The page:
Updated August 31, 2019 - 10:09 pm
ALAMEDA, Calif. — Four undrafted rookie free agents were included on the Raiders initial 53-man roster Saturday as the team made a clear decision to get younger and more athletic.
Local product and “Hard Knocks’ star receiver Keelan Doss wasn’t among them.
The UC Davis alum and Alameda native was released by the team as one of 24 transactions that got the initial roster down to 53 ahead of the 1 p.m. deadline, though general manager Mike Mayock told reporters in a conference call there is still work to be done.
“I’m not sure we’re done at a bunch of different places on the roster,” he said. “There’s still more to come.”
The Raiders are fourth on the waivers priority list and have up until 9 a.m. Sunday to make claims on players released by other teams.
For now, they have 35 players who weren’t on the initial 53-man roster a year ago, including 12 rookies.
The four undrafted rookie free agents are Alex Ingold, who beat out veteran Keith Smith at fullback, offensive lineman Andre James, cornerback Keisean Nixon and punter A.J. Cole.
Cole won the job earlier in camp when incumbent Johnny Townsend was released.
“We’re real excited about those four guys, and the big picture is there’s a lot of transition with this roster, underscoring youth, athletic ability and size,” Mayock said.
Coming up short
Doss and imposing defensive tackle Anthony Rush came up short in their bid to expand that list to six. Doss was heavily featured on the HBO reality show documenting training camp and led the Raiders in the preseason with 17 catches and 162 yards, including a touchdown against the Rams.
He was a fan favorite and drew frequent praise from coach Jon Gruden for his ability to make plays.
It just wasn’t enough.
“It’s pretty obvious that we went with a veteran group there,” Mayock said of the six receivers. “I have strong feelings for Keelan Doss. I thought he did a great job. Local kid. Great story. That was a very difficult cut.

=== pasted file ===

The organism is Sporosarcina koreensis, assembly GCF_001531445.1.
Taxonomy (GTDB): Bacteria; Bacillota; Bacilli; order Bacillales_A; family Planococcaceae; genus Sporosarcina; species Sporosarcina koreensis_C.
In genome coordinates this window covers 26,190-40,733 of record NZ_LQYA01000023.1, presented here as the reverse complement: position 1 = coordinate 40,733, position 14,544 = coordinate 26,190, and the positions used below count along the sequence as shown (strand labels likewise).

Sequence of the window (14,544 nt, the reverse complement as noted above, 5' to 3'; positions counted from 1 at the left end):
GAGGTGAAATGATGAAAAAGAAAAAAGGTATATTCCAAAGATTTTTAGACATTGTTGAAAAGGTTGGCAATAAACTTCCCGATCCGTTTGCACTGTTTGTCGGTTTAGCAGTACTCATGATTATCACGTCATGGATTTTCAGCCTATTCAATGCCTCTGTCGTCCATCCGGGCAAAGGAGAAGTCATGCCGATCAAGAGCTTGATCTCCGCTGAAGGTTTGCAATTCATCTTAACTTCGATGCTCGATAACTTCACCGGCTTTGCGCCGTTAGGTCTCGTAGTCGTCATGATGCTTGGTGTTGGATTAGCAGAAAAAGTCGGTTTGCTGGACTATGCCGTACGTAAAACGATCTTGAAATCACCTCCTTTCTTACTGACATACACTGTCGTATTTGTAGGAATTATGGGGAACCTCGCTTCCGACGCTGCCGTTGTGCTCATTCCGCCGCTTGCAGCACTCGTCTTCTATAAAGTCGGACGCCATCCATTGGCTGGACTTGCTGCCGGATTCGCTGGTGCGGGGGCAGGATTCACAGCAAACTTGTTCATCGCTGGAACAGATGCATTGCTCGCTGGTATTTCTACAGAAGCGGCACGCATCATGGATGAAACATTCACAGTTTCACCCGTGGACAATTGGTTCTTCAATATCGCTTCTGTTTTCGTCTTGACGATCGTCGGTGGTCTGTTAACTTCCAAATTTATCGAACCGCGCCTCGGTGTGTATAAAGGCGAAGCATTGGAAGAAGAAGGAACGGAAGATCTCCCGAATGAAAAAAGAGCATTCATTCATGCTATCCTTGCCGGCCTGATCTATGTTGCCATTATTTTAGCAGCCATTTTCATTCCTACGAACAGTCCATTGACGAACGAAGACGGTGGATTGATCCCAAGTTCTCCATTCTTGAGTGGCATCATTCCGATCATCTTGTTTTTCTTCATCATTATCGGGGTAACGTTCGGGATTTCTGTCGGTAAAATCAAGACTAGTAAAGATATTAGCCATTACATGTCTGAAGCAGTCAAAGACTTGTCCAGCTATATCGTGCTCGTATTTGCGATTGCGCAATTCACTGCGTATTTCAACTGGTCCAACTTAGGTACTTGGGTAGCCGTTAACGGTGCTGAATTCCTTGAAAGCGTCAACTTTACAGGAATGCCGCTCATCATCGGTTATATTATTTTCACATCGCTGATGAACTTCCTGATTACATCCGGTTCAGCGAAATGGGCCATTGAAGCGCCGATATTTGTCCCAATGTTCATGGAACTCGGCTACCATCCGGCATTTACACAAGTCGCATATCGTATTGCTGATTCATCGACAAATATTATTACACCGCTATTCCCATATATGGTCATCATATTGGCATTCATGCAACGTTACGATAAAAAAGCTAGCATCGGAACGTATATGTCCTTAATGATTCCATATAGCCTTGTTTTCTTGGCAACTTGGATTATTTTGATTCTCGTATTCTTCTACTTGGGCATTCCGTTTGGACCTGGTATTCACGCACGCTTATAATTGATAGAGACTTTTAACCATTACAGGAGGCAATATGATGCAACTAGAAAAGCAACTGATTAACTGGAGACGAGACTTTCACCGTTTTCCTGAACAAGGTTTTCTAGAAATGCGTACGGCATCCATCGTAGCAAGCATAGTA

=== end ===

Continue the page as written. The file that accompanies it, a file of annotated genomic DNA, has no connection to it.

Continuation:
“There still could be some more movement at that position, but we really like how we line up Week 1.”
The team kept veterans Ryan Grant and J.J. Nelson over Doss, along with special teams ace Dwayne Harris.
Doss is a prime candidate for the practice squad should no other team claim him off waivers.
It’s likely the team also holds out hope to use another spot on the practice squad for Rush, who entered camp late following his release from the Eagles. He made a big impression during the preseason.
Rush made a strong push for the roster among a defensive tackle group that became even more crowded when the team added veteran Corey Liuget last week.
“We really liked him,” Mayock said of Rush. “At the end of the day, he’s very raw. He’s a guy that I think has a future in the league, but today was not his day.”
One position that saw no players cut before the deadline was quarterback. The Raiders elected to keep both Mike Glennon and Nathan Peterman behind starter Derek Carr.
While a third quarterback is often considered a luxury in today’s NFL, Mayock said it was part of the team’s plan.
“When you work with Jon Gruden, it probably is,” he joked. “Bottom line, Jon loves his quarterbacks, does a great job developing them and I think we pretty much knew all along — especially if all three of them played the way they did — it became obvious that we were going to go with three.”
That’s just one less than the number of linebackers on the roster. The Raiders released Las Vegas native Brandon Marshall on Friday and then parted ways with Jason Cabinda, Koa Farmer, Te’Von Coney and Kyle Wilber on Saturday.
Marshall may have been the biggest surprise, but Mayock said the proliferation of spread offenses dictates that if a team carries five linebackers, the fourth and fifth guys must be adept special teamers.
He didn’t see that as a role for Marshall, a former Cimarron-Memorial and UNR standout.
His release was part of a plan to get younger as the Raiders kept eight of their nine draft picks. The lone exception was seventh-round pick Quinton Bell, who is still learning to play defensive end after playing wide receiver for much of his collegiate career.
He’s another prime practice squad candidate.